Recommended Read: Damped Oscillations in RLC Circuits
Vibrating Smartphone or Tablet:
When a smartphone or tablet vibrates, it experiences damped oscillations due to energy dissipation. The vibration motor inside the device creates mechanical oscillations, but these vibrations gradually lose energy due to friction between internal components and air resistance, resulting in the decay of the vibration amplitude.
A basketball, when bounced on the ground, undergoes damped oscillations. As it hits the ground, it compresses, storing potential energy that is converted into kinetic energy as it rebounds. However, with each bounce, some energy is lost as heat due to the ball’s deformation and friction with the ground, leading to a gradual reduction in bounce height until the ball comes to rest.
When a tuning fork is struck, it vibrates at its natural frequency, producing a distinct sound. However, the vibrations gradually decrease in amplitude due to air resistance and internal damping within the tuning fork’s material, resulting in the fading of the sound over time.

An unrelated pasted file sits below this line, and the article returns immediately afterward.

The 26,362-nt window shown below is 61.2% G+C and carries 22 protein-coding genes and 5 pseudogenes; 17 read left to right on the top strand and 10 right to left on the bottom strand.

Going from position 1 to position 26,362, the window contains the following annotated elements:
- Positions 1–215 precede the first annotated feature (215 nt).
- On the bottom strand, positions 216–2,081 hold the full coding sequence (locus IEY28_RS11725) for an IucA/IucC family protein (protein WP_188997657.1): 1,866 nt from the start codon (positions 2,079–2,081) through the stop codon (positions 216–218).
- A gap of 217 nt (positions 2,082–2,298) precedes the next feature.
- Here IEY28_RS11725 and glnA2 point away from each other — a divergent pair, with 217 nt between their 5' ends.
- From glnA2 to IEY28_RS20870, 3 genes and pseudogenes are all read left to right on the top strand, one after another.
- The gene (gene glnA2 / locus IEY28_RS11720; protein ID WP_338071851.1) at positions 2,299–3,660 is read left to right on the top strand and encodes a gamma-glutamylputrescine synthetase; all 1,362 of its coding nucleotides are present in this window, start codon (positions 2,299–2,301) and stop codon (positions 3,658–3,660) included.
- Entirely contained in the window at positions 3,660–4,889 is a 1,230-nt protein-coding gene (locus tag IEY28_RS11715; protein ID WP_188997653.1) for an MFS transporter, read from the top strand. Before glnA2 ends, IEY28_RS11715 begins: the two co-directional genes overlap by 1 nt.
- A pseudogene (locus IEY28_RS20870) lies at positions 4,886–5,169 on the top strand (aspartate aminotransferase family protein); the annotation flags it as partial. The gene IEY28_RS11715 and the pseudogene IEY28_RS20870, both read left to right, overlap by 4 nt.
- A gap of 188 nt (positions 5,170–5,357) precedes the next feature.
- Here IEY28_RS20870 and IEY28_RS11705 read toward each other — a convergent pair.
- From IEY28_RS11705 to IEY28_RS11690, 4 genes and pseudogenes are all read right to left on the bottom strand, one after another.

Child’s Spring-Loaded Rocking Horse:
A spring-loaded rocking horse moves back and forth when a child sits on it and pushes off the ground. The energy stored in the compressed spring causes the rocking motion. However, the motion is damped due to friction at the pivot point and air resistance, causing the rocking horse to gradually slow down and stop.
- Geeks For Geeks: Simple Harmonic Motion
The article titled “Simple Harmonic Motion” on GeeksforGeeks discusses the concept of simple harmonic motion (SHM) in physics. It provides an overview of SHM, including its definition, characteristics, equations, and examples. The topic will also relate to other oscillations concepts.